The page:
Clear Thinking

The Disparity Between Donor Trust and Consideration to Give

I was recently asked by a client to conduct a market assessment. Part of that assessment involved reviewing the organisation’s relative position against similar organisations. There are several longitudinal reports and studies available providing rich seams of data to mine.

One report* I reviewed, tracked a variety of general public opinions about UK charities. I was particularly interested in determining if levels of trust in charities changed depending on the cause of the charity (see fig 1).

Fig 1

As has been widely covered in the media, public trust in UK charities took a battering in 2015/6. The signs of recovery are starting to show, with 2017 trust levels at around 63.7%. Not quite at 2013 levels, but getting there.

Only one cause – Children – has marginally increased levels of trust since 2013. All other causes have declined significantly in their levels of public trust.

The data indicates that certain causes are perceived to be trusted more than others. Medical Research, Disability and Healthcare causes all appear to be trusted more than Animals, Children and Overseas causes.

The reasons for this difference are not immediately clear. But the same report I was reviewing provided an interesting insight into the general public’s willingness to consider donating to specific causes (see fig 2).

Fig 2

Across all causes, the data indicated that the public would consider making a donation to all causes more so in 2017 than in 2013. For sure, the UK economy has gone through some turbulent times and it wasn’t until 2015 that GDP returned to pre-recession (2008) levels. This could help explain some of the increase in consideration to donate in 2017.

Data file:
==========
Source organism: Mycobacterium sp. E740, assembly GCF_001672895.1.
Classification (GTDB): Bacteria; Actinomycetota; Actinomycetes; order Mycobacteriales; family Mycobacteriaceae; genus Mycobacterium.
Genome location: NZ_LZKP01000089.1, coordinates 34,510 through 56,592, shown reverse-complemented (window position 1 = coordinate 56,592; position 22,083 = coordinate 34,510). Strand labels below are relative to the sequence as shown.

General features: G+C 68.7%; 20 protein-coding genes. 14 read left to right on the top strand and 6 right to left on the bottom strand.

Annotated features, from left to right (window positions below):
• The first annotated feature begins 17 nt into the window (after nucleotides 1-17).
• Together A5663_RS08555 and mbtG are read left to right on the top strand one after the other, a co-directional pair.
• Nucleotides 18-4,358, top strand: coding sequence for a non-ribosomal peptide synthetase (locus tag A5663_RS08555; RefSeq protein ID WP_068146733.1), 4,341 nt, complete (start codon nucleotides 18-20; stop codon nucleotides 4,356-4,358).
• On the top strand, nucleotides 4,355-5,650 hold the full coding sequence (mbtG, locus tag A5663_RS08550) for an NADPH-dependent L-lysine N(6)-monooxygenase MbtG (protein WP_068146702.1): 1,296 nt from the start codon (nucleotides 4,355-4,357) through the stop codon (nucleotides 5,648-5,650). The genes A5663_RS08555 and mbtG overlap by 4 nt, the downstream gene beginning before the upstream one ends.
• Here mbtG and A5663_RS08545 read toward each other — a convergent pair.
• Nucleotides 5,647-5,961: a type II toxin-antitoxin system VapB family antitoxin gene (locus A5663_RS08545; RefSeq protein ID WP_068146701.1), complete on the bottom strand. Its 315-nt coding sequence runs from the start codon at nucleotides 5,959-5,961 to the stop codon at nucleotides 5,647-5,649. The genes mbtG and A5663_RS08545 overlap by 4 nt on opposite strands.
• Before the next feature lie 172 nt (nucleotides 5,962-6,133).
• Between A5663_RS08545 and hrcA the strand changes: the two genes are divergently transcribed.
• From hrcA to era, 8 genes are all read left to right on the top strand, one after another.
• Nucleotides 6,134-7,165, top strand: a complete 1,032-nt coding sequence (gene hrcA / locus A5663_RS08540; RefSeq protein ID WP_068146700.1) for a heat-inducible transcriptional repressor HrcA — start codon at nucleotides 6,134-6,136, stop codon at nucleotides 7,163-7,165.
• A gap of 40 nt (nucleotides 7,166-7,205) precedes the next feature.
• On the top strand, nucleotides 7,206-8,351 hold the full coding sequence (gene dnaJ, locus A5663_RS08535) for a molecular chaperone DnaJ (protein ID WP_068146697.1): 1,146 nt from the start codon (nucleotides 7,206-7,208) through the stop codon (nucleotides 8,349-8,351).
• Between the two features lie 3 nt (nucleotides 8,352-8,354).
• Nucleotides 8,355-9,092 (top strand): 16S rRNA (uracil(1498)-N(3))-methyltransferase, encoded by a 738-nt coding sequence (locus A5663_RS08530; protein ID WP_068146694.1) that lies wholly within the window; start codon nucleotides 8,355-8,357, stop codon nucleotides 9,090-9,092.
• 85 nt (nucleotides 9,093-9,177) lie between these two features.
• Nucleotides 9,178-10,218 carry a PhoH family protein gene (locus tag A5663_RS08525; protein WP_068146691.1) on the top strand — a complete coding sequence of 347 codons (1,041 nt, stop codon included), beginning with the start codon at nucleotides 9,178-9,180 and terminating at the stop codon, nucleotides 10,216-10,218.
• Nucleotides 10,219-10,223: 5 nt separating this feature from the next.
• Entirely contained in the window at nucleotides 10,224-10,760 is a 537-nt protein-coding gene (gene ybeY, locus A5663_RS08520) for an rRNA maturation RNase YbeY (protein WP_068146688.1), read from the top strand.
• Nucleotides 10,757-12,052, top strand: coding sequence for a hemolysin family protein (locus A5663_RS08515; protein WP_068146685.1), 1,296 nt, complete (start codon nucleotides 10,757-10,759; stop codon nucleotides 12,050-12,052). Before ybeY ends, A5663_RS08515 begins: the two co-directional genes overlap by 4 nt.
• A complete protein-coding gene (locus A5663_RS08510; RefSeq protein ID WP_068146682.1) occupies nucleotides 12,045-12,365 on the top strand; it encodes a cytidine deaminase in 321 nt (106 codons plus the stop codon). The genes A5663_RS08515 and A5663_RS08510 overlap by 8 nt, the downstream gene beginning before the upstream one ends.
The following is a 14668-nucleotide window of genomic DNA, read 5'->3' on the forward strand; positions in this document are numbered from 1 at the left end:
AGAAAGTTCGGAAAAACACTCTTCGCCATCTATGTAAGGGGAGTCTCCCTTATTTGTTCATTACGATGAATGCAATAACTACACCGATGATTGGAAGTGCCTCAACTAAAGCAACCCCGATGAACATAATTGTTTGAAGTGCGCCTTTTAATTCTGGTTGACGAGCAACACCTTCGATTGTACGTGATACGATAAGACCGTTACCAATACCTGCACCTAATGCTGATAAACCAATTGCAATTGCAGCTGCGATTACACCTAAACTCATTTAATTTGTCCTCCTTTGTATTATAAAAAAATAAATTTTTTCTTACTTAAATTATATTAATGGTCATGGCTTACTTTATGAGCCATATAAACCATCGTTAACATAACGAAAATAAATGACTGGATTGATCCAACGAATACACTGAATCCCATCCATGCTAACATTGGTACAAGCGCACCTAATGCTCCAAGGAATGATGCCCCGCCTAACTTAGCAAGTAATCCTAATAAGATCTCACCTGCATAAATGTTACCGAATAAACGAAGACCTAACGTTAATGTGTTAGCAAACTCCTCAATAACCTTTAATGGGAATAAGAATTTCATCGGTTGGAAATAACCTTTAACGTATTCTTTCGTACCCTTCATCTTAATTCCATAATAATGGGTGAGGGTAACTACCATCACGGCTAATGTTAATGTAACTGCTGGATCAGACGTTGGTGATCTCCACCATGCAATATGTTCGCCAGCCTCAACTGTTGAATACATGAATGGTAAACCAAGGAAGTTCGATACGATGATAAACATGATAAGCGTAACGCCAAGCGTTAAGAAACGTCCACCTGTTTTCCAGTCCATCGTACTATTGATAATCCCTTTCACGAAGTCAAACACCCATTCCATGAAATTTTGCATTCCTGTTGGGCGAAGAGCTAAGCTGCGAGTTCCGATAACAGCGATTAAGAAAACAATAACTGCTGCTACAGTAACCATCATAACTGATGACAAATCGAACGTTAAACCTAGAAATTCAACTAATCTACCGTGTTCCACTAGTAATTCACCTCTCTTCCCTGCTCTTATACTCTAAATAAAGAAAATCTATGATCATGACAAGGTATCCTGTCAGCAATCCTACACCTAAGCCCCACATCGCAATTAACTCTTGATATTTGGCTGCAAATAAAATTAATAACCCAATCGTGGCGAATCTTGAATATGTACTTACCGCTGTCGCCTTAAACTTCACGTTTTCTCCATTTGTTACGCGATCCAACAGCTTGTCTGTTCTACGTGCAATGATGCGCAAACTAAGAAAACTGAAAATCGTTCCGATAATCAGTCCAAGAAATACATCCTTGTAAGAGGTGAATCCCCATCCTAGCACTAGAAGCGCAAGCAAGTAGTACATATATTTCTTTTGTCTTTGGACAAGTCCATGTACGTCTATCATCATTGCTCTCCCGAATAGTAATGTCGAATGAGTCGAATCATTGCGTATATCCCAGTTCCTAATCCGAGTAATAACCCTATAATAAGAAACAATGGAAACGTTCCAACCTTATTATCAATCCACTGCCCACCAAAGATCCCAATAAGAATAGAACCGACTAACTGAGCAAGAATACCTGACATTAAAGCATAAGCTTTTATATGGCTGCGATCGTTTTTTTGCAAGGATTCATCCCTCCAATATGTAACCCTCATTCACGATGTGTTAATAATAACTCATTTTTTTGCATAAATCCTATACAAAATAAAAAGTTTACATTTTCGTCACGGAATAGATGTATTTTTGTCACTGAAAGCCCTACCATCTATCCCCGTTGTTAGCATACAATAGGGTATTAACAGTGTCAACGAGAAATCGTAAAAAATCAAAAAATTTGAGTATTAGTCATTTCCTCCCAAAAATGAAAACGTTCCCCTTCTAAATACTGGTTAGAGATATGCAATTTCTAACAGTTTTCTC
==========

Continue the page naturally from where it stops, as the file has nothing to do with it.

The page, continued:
But what was interesting to see is that the change in trust levels from 2013-2017 were largely negative whilst the changes in consideration to donate were all positive (see fig 3).

Fig 3

Most fundraisers in the UK would not dispute that trust is absolutely fundamental to building strong relationships between charities and donors. But if we are to build trust with donors and turn consideration to donate into action, we need to recognise that donors support charities in order to achieve their own personal missions, not just the charity’s mission.

Beth Breeze, at the Centre for Charitable Giving and Philanthropy, has produced an excellent study How Donors Choose Charities which makes for fascinating reading. The study observes that:

…donors find it difficult to make decisions about charitable recipients, and that they use a range of strategies to assist their decision making, including:
a) Constructing self made classifications and ‘mental maps’ to help cope with the complexity of the charity sector.
b) Using heuristics, or ‘rules of thumb’, to filter potential charitable recipients.
c) Pre assigning certain causes as intrinsically ‘worthy’ or ‘unworthy’ of support.

As fundraisers, we need to take a much more donor-centric approach to building relationships. This isn’t glib code meaning ‘send a nice welcome pack’. A donor-centric approach to fundraising represents a fundamental change in the way the charity sector operates and measures success.

The key influencers on great supporter experiences should not just be restricted to donating – activities such as campaigning, volunteering and advocating all play an important role in delivering charitable missions.

If we are to genuinely build trust with the public we need to, far more effectively, understand our supporters’ (and potential supporters’) personal missions – that is, what they want to achieve in life. If we understand that, we may be in with a chance of showing how our causes can help them achieve their life goals.

By making an effort to find out about our donor’s personal missions we will strengthen levels of trust which will lead to stronger, more sustainable donor relationships in the future.

* Source: Charity Brand Index Report 2017, produced by Harris Interactive in association with Third Sector Research

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